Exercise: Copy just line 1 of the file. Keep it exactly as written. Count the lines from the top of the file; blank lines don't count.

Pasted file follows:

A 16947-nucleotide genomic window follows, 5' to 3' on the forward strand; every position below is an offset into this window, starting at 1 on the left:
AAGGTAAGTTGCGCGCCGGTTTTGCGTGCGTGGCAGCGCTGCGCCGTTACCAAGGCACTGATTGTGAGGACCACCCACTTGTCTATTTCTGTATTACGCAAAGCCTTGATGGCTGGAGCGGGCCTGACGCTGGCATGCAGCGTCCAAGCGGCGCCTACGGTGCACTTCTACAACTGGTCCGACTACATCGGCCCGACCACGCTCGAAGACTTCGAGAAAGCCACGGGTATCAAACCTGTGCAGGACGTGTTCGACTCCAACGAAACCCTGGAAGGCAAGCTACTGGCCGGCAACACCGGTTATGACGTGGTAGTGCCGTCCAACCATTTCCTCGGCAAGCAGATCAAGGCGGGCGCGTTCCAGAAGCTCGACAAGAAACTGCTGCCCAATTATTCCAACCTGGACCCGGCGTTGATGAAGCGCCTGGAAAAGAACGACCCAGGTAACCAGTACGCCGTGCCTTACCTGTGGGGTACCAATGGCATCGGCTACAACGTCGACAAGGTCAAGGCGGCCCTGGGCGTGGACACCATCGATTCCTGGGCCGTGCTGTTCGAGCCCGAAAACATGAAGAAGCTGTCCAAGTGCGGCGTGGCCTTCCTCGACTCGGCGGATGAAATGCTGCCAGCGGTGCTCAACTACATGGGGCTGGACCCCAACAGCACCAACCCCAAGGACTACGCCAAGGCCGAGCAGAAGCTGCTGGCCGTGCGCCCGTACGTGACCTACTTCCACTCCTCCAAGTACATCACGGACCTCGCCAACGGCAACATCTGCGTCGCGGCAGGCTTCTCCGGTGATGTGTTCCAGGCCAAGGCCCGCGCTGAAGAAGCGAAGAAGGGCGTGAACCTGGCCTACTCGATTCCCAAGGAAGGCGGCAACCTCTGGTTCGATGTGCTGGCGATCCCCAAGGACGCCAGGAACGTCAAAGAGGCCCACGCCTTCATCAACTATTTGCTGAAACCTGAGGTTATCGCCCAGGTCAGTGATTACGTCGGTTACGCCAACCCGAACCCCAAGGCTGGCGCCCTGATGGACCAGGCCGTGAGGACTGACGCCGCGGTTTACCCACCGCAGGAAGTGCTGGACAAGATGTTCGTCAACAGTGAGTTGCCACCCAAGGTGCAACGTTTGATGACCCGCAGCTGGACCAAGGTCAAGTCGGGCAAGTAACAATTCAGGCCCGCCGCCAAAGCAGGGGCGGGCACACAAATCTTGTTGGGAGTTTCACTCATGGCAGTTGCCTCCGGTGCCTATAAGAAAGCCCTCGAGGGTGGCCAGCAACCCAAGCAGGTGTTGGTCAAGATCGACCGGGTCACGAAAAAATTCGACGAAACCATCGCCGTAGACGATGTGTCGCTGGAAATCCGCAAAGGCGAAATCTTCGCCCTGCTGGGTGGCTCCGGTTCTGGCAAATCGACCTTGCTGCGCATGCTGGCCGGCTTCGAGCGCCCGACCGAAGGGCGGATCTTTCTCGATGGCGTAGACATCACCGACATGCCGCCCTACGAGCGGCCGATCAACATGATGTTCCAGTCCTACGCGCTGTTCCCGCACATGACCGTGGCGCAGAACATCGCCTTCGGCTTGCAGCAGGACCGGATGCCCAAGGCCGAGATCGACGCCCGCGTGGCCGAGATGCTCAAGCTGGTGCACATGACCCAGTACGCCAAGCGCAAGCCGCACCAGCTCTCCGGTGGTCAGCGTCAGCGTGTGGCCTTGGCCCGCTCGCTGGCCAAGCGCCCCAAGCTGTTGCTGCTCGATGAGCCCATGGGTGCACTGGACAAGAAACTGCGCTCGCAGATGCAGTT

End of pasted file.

A 16947-nucleotide genomic window follows, 5' to 3' on the forward strand; every position below is an offset into this window, starting at 1 on the left: